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Masking & Unwritten Rules

I was brought up in Newcastle Upon Tyne, a city known in no small part for its football prowess. I am not even slightly interested in football, but if I were forced against my will to attend a football match I may look slightly unusual stood there amongst my pint-waving, black-and-white-stripe-clad comrades in a Scooby-Doo t-shirt and skinny jeans. No, I might decide to dress for the occasion in – at the very least – the colours of ‘my’ football team. This is exactly what masking is; by behaving like the people around me I avoid suspicion and sideways glances, blending in like a magpie at a Newcastle game.


I suppose it could be argued that masking – to an extent – is something we all as humans do, the difference with Autistic masking is the extent (more), and the resulting impact (high). Masking is named as such due to the idea that Autistic people ‘put on a mask’; pretend to be something or someone they are not. This could involve: forcing eye contact; suppressing any negative emotional reaction; moderating answers to questions; anything that doesn’t come naturally. Although I prefer to think of it more like camouflage than outright deception, the goal in masking is to suppress your thoughts, emotions, and traits to appear as un-Autistic as you possibly can. It isn’t really about choice of dress, it’s about behaviour, presentation, attitude, aura. The reasons why the Autistic person masks are dependent upon the person; I think the heart of it is a reason not too far away from: it’s easier to fit in.


Typically, in situations which involve the presence of other people, it is far easier for me to make changes to myself, than make changes to my environment; to change my reaction, than my stressor; to change my performance, than my audience. It doesn’t help that the world we live in is to a very large extent not made for people with Autism. It’s busy; it changes suddenly and with no warning; it’s illogical. Sometimes, the way I survive an environment that makes me feel uncomfortable, is to act like it doesn’t that it doesn’t. Fake it ‘til you make it.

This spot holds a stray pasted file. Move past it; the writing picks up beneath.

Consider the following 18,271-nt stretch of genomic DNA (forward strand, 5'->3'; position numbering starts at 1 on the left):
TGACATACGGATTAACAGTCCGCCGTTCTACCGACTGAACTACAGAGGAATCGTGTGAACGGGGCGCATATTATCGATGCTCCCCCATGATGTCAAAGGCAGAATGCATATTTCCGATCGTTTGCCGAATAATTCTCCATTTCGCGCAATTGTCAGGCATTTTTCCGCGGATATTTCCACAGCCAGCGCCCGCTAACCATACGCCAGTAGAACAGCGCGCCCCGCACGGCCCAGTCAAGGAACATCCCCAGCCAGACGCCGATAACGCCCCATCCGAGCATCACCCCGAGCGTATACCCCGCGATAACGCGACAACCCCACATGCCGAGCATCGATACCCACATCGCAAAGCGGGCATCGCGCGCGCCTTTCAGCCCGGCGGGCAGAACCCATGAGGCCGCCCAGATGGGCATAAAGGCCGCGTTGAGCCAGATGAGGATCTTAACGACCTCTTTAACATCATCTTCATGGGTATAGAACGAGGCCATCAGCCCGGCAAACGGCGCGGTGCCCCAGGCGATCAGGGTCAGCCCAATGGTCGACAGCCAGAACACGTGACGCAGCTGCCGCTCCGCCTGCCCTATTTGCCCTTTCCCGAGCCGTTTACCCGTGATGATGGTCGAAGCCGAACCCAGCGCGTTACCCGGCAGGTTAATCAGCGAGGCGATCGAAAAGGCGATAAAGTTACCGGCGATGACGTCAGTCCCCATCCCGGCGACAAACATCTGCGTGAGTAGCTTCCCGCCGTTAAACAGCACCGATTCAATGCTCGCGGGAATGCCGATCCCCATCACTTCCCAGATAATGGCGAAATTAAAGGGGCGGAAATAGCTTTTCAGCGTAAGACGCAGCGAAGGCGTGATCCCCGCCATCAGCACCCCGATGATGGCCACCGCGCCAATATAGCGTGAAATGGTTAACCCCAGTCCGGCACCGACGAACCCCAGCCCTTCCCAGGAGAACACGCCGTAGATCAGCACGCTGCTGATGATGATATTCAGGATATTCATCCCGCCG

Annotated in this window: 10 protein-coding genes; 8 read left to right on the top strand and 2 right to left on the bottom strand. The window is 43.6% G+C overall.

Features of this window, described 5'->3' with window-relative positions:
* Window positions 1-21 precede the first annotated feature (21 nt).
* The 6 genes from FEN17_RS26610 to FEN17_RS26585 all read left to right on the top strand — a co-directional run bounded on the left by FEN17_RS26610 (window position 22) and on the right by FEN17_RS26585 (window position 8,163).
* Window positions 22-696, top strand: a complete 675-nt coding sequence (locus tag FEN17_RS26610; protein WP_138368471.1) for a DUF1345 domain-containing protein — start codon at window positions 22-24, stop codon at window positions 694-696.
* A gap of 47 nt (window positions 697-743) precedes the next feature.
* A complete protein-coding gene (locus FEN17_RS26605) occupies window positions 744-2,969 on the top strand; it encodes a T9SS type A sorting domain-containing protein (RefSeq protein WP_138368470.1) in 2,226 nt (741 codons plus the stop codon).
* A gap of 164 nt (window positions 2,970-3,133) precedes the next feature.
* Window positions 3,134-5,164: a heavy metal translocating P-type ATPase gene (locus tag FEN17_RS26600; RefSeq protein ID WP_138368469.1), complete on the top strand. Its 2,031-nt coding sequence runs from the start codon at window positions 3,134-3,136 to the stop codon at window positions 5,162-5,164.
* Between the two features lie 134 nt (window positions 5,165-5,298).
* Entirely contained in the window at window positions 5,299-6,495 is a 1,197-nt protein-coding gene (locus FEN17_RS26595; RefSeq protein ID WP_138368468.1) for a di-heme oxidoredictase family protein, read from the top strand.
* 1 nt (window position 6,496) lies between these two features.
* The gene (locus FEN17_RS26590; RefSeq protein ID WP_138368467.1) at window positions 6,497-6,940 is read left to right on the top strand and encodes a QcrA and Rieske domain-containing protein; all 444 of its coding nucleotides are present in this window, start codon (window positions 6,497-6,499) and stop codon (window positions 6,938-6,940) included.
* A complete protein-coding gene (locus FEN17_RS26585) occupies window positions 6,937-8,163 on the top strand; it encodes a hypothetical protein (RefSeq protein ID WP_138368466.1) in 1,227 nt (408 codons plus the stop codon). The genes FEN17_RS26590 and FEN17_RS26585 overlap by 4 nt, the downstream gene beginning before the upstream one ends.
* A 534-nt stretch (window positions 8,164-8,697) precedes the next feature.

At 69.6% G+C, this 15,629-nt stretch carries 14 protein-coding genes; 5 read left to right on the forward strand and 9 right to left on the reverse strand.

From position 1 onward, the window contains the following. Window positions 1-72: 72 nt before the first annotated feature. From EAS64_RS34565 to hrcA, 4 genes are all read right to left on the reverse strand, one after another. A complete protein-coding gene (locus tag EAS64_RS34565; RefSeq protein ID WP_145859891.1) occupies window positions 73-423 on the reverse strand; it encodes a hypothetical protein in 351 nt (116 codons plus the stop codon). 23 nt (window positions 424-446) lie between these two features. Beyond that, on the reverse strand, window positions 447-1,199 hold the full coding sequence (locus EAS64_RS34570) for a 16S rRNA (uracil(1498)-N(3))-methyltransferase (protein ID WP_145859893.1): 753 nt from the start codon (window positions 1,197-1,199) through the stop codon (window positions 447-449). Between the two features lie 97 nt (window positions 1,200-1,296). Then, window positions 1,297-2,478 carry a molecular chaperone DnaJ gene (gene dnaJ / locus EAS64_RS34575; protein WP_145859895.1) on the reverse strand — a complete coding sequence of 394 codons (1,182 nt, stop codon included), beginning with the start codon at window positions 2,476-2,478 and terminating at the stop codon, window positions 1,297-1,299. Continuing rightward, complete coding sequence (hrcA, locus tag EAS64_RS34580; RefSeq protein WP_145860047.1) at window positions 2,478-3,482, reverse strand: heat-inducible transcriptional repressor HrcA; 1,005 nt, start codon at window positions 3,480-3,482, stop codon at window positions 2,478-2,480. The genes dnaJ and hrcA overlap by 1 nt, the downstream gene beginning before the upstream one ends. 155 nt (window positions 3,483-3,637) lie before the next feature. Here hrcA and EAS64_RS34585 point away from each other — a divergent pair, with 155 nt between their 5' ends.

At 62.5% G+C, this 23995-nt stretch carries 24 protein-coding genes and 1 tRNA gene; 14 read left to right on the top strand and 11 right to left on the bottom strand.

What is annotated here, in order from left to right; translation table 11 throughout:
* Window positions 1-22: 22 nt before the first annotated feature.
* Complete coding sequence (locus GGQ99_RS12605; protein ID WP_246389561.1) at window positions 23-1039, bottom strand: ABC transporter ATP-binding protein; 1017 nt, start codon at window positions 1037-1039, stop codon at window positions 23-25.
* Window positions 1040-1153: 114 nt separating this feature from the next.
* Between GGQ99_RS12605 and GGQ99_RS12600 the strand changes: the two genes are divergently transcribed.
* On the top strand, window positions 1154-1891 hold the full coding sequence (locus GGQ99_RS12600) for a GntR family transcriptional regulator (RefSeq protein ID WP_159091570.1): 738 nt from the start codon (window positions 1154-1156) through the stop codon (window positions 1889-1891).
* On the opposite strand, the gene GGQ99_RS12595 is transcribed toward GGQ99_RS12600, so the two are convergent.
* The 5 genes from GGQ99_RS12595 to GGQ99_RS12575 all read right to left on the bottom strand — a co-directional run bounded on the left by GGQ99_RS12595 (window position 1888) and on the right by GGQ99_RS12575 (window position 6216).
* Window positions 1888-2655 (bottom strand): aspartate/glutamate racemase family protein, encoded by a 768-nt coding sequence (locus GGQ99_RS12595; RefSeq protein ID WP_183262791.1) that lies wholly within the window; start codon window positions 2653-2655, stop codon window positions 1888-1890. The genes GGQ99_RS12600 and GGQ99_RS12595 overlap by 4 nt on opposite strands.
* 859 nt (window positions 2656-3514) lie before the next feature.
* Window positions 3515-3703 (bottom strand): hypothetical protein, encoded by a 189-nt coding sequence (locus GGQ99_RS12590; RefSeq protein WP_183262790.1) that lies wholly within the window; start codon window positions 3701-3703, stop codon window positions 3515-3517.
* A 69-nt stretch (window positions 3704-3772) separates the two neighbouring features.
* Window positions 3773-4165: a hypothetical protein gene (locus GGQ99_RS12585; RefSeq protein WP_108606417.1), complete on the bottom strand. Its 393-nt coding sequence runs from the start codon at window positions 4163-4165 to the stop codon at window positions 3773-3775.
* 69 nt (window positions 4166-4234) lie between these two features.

I’m a square peg being hammered into a round hole just trying to make myself more square so that I fit in nicely.


I’ve found there to be a very strict set of unwritten rules within nursing, a particular way in which one must behave or else attract the harshest of judgement. Unfortunately, my ability to detect such unwritten rules is about as non-existent as my ability to follow them, but I’ve thought about it, and using my analytical and observational abilities I aim to list these rules that exist no-where else but in the heads of some people. I aim to do the unthinkable – to write a list of what I deem to be the main, and most ridiculous, unwritten rules.


Unwritten-written rule no. 1 – Never tell a nurse they’re wrong (even when they are). If they want to put the arrest call out because the pulse-ox is telling them their patient’s sats are 73%; even though you’ve noticed that the patient is actually wearing bright blue nail polish and is otherwise sat up in bed looking like the healthiest person in the room, let them crack on.


Unwritten-written rule no. 2 – ‘Lazy’ is the ultimate insult in nursing, closely followed by ‘rude’. You can and will be called both, even if you are Winnie-the-Pooh incarnate.


Unwritten-written rule no. 3 – Most hospital procedure is written to make as little sense as possible to the more rational of us. No more explanation needed.


Unwritten-written rule no. 4 –Nurses are very stuck in their ways, they don’t want to be told how to do things differently, even if that makes it easier.


Unwritten-written rule no.5 – If you ask for the evidence behind the evidence-based practice, you’re labelled a troublemaker. I found this out when I read a study which found that wearing nail varnish may actually reduce the number of microbes proliferating on a person’s nails (something to do with the chemicals in the nail varnish creating an inhospitable environment). So, when I just so happened to be in a room with someone who works for PHW and I told them about this study I’d read and asked them to forward me the study they base their advice on, the response I got was so disproportionately frosty that it made me very suspicious of if such evidence even exists.


If you’re on the ward trying not to present as an autistic, the above are some pretty good starting points to bear in mind. Don’t rock the boat. That’s all I have for now, I’m sure the list will increase as more and more situations present themselves.. check back frequently!

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